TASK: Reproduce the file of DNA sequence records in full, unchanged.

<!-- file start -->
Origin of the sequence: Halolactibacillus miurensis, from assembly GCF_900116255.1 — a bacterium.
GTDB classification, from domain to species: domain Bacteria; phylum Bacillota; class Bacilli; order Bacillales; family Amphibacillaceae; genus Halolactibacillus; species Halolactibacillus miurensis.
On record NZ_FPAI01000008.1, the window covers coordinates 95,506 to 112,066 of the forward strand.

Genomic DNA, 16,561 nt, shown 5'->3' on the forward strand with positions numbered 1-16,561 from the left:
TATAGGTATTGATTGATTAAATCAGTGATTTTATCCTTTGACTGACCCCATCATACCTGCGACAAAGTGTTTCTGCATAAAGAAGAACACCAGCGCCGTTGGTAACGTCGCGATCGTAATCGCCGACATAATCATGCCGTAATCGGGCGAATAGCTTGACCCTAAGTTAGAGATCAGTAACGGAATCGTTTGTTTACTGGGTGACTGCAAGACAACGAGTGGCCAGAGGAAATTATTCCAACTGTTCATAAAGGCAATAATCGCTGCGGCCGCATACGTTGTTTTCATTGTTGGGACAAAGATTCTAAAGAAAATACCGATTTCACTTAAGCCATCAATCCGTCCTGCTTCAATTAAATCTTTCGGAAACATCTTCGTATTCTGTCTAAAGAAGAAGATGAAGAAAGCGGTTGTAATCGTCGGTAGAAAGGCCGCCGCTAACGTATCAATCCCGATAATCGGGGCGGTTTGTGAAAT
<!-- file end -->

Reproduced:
Origin of the sequence: Halolactibacillus miurensis, from assembly GCF_900116255.1 — a bacterium.
GTDB classification, from domain to species: domain Bacteria; phylum Bacillota; class Bacilli; order Bacillales; family Amphibacillaceae; genus Halolactibacillus; species Halolactibacillus miurensis.
On record NZ_FPAI01000008.1, the window covers coordinates 95,506 to 112,066 of the forward strand.

Genomic DNA, 16,561 nt, shown 5'->3' on the forward strand with positions numbered 1-16,561 from the left:
TATAGGTATTGATTGATTAAATCAGTGATTTTATCCTTTGACTGACCCCATCATACCTGCGACAAAGTGTTTCTGCATAAAGAAGAACACCAGCGCCGTTGGTAACGTCGCGATCGTAATCGCCGACATAATCATGCCGTAATCGGGCGAATAGCTTGACCCTAAGTTAGAGATCAGTAACGGAATCGTTTGTTTACTGGGTGACTGCAAGACAACGAGTGGCCAGAGGAAATTATTCCAACTGTTCATAAAGGCAATAATCGCTGCGGCCGCATACGTTGTTTTCATTGTTGGGACAAAGATTCTAAAGAAAATACCGATTTCACTTAAGCCATCAATCCGTCCTGCTTCAATTAAATCTTTCGGAAACATCTTCGTATTCTGTCTAAAGAAGAAGATGAAGAAAGCGGTTGTAATCGTCGGTAGAAAGGCCGCCGCTAACGTATCAATCCCGATAATCGGGGCGGTTTGTGAAAT